Now Reading
The Power Of Checking In With Yourself

The Power Of Checking In With Yourself

You have permission to step away from the world for a minute or two.

I keep seeing this comic pop up in my newsfeed. In it, two people are walking down the sidewalk and one says to the other: “My desire to be well-informed is currently at odds with my desire to remain sane.” It really resonates with me, and it’s a safe bet it also resonates with the thousands of people who have shared it across multiple platforms.

None of us want to be seen as the kind of person who buries their head in the sand and ignores what’s going on around us. We like to stay informed, we like knowing what’s going on in the world. There’s also the fact that ignoring what’s going on in the world is a luxury not everyone has. It’s hard to ignore the threat of being a black child wearing a hoodie at night when you’re the parent of a black child.

But it’s draining, isn’t it? Trying to stay on top of all the terrible things that are happening in the world; being sad or mad or just plain broken about it robs us of the joy of living.

I’m not advocating tuning out the world entirely – ignorance may not be the bliss you imagine – but that doesn’t mean you have to live in it all the time.

The tragedy at the Pulse nightclub in Orlando has been weighing on me since it happened. There’s so much packed into that one event that’s heart-wrenching to even begin to consider. There’s the story about the mother who was there with her son and threw him to the ground, sacrificing her life to save his. There’s the number of couples who died there together. There’s the confirmation that even in a nightclub made specifically for our own community during a celebration meant to empower us, we are not safe. There’s even the story of the shooter himself, a bipolar man who may have also had an affiliation with the LGBT community.

It’s a lot to take on. It’s too much to take on. After a week of not being able to absorb anything, I decided to do something that’s hard for a social-media addict such as myself: I turned it all off.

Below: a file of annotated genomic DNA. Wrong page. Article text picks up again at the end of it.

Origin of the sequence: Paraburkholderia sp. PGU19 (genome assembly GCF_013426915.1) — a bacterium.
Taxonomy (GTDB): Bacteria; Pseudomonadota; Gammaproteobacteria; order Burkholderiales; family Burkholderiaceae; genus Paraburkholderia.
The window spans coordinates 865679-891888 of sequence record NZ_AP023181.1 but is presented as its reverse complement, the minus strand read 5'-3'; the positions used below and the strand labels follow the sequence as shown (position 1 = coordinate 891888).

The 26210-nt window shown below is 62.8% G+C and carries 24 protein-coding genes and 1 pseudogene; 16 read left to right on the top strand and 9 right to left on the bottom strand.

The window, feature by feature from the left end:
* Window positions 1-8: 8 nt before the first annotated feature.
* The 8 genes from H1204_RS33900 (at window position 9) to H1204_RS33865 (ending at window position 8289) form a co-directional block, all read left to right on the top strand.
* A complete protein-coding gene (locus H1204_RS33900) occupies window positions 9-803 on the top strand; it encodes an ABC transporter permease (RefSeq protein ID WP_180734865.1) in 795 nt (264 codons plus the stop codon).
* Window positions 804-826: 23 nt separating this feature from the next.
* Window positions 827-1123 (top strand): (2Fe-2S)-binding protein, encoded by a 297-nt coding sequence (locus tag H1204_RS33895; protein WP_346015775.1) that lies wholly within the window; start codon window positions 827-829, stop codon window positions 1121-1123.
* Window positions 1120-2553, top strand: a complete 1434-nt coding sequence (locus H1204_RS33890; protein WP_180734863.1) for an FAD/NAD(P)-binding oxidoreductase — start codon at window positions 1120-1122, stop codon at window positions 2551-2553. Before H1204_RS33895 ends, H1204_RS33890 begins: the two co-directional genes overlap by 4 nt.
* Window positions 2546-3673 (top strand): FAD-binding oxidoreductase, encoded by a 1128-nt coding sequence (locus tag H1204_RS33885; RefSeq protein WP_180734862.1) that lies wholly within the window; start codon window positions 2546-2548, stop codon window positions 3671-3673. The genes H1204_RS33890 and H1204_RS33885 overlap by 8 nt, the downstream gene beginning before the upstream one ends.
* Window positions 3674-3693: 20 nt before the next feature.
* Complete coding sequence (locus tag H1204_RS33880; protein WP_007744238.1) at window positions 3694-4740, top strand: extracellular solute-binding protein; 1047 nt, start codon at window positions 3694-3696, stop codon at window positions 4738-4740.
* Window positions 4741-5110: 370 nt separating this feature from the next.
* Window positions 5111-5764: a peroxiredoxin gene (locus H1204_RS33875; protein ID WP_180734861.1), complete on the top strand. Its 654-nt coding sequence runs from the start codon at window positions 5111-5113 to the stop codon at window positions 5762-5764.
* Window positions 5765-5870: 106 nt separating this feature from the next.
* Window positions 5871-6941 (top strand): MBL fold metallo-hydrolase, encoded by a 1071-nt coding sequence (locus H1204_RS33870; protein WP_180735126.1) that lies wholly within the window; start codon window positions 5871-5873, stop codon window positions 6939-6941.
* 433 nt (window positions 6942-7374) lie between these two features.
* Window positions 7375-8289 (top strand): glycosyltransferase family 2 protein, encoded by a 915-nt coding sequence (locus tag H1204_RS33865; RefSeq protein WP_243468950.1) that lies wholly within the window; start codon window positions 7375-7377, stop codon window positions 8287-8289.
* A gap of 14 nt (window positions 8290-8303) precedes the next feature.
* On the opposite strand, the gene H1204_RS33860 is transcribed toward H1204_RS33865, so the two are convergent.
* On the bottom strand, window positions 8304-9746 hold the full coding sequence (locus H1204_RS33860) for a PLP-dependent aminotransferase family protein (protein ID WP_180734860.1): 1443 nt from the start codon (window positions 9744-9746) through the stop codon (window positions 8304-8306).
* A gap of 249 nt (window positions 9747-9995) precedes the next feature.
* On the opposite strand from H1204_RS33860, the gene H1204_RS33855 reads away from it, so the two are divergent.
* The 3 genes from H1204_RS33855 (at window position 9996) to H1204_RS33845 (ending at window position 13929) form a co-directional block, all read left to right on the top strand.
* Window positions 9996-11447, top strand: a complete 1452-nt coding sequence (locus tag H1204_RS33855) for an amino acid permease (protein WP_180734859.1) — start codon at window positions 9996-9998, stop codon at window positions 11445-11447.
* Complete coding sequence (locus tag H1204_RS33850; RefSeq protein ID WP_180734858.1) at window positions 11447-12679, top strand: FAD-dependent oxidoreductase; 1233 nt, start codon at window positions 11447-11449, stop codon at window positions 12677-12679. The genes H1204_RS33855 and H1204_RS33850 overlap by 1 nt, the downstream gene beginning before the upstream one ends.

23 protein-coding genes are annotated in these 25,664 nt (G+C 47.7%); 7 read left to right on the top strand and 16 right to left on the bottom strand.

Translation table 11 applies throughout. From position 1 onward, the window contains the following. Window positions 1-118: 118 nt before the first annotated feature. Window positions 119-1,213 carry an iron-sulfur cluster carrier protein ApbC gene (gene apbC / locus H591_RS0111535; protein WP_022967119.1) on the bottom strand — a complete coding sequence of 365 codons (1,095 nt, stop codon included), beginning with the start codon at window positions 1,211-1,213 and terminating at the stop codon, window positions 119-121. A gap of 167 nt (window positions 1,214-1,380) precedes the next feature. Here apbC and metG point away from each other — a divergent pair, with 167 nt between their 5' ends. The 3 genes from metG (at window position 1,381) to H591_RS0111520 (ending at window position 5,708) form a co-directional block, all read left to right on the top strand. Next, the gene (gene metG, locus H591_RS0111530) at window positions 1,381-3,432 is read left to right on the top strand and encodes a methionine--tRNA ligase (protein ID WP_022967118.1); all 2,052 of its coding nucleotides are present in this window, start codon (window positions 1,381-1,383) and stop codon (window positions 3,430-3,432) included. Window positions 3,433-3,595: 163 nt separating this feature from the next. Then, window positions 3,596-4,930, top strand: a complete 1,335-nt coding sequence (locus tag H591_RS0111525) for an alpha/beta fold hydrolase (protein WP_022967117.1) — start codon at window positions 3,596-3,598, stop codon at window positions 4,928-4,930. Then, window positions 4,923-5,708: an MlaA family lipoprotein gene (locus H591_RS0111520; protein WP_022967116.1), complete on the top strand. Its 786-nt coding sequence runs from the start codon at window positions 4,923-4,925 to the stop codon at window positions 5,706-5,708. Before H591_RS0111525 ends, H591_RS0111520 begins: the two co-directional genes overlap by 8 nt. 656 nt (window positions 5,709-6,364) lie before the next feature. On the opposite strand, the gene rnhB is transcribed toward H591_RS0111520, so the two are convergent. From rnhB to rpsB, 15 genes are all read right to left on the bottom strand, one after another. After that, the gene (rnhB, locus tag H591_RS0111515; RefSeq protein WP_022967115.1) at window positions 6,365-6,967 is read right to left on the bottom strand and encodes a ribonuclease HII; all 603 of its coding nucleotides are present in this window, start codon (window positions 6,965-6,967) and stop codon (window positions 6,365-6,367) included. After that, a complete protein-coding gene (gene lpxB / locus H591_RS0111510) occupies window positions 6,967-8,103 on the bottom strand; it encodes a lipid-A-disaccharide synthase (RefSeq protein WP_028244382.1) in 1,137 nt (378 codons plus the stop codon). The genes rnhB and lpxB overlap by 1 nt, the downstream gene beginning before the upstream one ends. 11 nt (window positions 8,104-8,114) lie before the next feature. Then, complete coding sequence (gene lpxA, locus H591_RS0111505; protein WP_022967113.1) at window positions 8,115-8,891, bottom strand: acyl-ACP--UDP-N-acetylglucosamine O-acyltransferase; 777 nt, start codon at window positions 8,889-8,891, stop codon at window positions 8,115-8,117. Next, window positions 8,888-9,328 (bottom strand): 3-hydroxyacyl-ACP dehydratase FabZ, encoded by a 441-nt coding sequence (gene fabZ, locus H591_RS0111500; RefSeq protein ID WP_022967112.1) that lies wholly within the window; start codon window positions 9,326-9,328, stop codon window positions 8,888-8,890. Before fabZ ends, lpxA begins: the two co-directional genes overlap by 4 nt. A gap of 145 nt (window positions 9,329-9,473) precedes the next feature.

I spent the weekend watching cartoons and knitting, cooking, and playing games with friends. I sat with myself. I didn’t focus on what was going on in the world, but I didn’t actively ignore it either. Slowly I let it seep into me, let it settle in my mind and heart. Instead of spending time reacting to tragic shares on Facebook, I let myself feel. I allowed myself to decide what I needed to process and read rather than battle a barrage of posts from equally heartbroken friends.

Pulling back is hard, but it’s essential for checking in with yourself. It’s easy to jump on an emotional bandwagon, especially one that seems justified and right. And maybe it is, but maybe the anger in those posts aren’t what you need to be feeling right now. It could be that what you need to do is meditate, pray or even cry. Maybe you need to go outside and plant a garden to remind yourself life still exists in the world and can be nurtured. Checking in with yourself is a vital part of self-care.

No-one can be in the thick of it all day, every day. You are not a slacker or a failure for needing a break. If you find yourself worn down and exhausted, turn off the noise and take a minute to listen to yourself. After all, you know better than Twitter how to handle the tragedies that have become our daily experience.

Image via

Comment: What helps you relax in tumultuous times?

Scroll To Top